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Community & Behavioral Health | Recovery | Social Change


Changing the Conversation

Our Response to HIV/AIDS: The Importance of Employment Services

12/5/14 01:45 PM | Rachel Ehly | Health Care, Employment, Homelessness

It is 2014, not 1980. We know more about HIV and AIDS than ever before. We know what causes it, we know how to prevent it, and we know how to help those living with this illness lead longer, fuller, more meaningful lives.

For many years dealing with HIV/AIDS has been about making sure those diagnosed were able to access the disability benefits available to them. Life with HIV/AIDS was about discrimination, stigma, death, and dying.

With research, medical advances, and grassroots action, people diagnosed with HIV/AIDS are living longer and healthier lives. However, for many people, poverty and residential stability continue to impede their wellbeing. In 2006, the National Coalition for the Homeless reported that 50% of people living with HIV/AIDS in the U.S. are at risk of becoming homeless. The same report states that mental and emotional factors can play a role in the progression and worsening of HIV/AIDS. Homelessness is a stressful, traumatic experience for people without these diagnoses; for those with HIV/AIDS, these factors can exacerbate symptoms and the speed with which the disease might worsen.

Successful employment is one of the key ways to fight homelessness and improve outcomes for people with HIV/AIDS.

Helping those diagnosed with HIV/AIDS get back into the workforce is imperative to their physical, emotional, and financial wellbeing. Beyond the obvious financial benefits of employment, a meaningful job brings purpose, satisfaction, and community to a person’s life. Dylan Orr, Chief of Staff for the Office of Disability Employment Policy, expressed the same sentiment in a recent blog post, “Today, more and more people with HIV/AIDS are living healthy lives and can and want to work – and research clearly demonstrates the benefits of doing so. Employment is a key social determinant of health; it offers purpose and the opportunity to live an independent, self-directed life.”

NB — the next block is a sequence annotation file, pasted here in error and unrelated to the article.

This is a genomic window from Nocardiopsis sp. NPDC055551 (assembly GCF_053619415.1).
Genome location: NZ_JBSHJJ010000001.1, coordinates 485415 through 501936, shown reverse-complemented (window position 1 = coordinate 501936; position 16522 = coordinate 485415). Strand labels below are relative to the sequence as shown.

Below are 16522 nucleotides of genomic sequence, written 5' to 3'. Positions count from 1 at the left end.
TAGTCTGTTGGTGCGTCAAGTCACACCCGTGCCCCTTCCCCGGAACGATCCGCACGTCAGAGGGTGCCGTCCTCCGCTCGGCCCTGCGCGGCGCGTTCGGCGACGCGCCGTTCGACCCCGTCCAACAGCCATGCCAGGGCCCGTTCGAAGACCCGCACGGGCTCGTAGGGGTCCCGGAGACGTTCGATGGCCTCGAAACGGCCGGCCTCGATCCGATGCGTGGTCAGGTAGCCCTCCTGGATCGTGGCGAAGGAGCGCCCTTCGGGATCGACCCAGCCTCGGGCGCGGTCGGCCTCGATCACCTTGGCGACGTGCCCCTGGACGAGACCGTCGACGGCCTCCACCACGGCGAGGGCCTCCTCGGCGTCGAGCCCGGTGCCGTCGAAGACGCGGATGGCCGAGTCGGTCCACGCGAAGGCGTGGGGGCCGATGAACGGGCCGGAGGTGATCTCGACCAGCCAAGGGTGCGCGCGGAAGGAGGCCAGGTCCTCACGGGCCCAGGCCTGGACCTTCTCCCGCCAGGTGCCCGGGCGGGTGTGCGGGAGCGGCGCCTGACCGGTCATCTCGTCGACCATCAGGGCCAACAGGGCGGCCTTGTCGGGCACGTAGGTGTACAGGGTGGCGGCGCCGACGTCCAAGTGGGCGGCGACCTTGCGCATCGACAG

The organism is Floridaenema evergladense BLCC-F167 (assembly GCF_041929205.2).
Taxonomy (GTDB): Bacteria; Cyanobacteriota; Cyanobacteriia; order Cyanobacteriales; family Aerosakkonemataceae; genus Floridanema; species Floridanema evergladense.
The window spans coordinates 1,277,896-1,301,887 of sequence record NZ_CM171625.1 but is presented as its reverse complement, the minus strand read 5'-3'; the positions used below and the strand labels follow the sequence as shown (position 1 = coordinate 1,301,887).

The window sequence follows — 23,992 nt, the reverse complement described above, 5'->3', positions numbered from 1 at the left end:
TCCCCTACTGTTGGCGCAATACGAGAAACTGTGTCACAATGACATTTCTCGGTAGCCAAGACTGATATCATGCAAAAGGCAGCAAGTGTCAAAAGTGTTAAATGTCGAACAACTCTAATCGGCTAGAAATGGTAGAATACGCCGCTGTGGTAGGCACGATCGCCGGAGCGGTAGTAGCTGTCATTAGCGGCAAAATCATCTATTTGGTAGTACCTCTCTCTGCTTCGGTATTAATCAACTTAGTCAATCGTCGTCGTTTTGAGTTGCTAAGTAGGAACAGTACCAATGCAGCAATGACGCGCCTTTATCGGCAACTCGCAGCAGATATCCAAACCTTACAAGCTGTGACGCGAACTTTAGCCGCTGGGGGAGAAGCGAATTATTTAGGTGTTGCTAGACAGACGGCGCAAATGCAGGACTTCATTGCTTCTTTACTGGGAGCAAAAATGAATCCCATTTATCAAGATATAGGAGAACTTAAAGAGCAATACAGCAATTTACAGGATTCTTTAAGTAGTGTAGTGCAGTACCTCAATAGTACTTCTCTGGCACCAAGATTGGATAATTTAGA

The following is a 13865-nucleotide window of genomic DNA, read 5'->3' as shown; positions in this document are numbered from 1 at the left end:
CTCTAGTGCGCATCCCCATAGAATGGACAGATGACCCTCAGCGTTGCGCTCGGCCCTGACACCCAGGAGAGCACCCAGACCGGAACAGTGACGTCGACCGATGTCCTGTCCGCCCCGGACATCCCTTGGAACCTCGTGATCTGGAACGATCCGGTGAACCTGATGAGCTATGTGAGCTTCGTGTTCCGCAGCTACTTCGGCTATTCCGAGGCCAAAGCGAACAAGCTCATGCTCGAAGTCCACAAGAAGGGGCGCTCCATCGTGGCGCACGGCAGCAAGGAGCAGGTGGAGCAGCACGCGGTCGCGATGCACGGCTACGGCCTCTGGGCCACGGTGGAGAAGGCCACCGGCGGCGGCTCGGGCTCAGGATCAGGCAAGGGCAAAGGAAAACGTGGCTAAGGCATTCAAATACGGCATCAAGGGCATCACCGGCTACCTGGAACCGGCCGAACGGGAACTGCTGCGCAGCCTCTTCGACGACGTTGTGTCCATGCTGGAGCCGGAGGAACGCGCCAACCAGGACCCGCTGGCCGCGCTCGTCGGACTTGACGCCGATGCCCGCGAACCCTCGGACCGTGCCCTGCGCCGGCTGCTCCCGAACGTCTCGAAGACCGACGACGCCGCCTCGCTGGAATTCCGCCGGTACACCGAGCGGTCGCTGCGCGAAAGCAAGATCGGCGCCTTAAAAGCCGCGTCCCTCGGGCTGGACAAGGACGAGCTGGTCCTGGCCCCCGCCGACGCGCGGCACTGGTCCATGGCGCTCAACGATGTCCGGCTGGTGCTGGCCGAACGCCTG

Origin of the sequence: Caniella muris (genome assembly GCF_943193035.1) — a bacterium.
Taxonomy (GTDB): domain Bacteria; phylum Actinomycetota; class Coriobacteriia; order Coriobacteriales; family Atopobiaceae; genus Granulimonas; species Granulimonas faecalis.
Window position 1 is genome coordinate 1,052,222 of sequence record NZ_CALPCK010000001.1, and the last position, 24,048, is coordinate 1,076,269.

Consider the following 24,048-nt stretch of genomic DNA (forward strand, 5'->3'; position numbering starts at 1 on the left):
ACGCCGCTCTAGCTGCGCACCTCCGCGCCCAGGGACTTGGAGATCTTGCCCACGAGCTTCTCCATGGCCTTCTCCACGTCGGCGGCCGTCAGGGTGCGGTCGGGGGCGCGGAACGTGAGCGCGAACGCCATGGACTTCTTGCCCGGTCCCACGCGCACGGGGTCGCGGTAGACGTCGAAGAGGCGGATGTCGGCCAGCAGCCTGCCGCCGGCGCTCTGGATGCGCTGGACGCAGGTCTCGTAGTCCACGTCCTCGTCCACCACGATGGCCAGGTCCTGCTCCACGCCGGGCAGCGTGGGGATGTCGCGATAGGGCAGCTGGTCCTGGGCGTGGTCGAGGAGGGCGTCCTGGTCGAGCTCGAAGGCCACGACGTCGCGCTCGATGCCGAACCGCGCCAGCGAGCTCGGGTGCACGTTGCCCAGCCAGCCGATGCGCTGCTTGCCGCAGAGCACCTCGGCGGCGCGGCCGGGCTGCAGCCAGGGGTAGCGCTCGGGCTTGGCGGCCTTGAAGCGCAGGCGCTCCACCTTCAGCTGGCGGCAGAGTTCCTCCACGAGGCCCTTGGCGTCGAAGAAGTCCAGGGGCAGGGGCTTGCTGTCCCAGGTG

A paradigm shift has started to take place. Instead of just helping those with HIV/AIDS receive benefits, a push has begun to offer employment services and help them find jobs.

However, with this push comes the challenge of making sure work environments, policies, and procedures are accommodating to the unique needs and concerns of this group. For starters, employers need to make sure they have policies in place to prevent discrimination. They also need to make sure that employees with HIV/AIDS have the health insurance plan options to meet their unique and expensive health needs. By allowing job security or even payment during long periods of sickness for these individuals, employers can create a safe and meaningful work environment that will assist in keeping people with HIV/AIDS working, housed, and well.

Over the past several months here at the Center for Social Innovation we have worked with the Department of Housing and Urban Development (HUD) and the Department of Labor (DOL) to develop an online training curriculum for providers. This curriculum explores the reasons why employment services for people living with HIV/AIDS are so important and discusses successful approaches for incorporating employment services into HIV/AIDS services—including housing services.

In October, HUD and DOL launched Getting to Work: A Training Curriculum for HIV/AIDS Service Providers and Housing Providers. The first module in a three-part series, it explores the reasons why people living with HIV/AIDS are choosing to find employment and why service providers should work with these individuals to achieve this goal.

This approach focuses on treating the whole person and living full lives. Learn more here.


Image by Jeff Olivet.

Rachel Ehly

Written by Rachel Ehly

Rachel has worked with t3 since May 2012. As Managing Director, Rachel overseas all of t3's day-to-day activities. She received a B.A. in Communications and Entrepreneurship and a Master's degree in Public Administration from Clark University.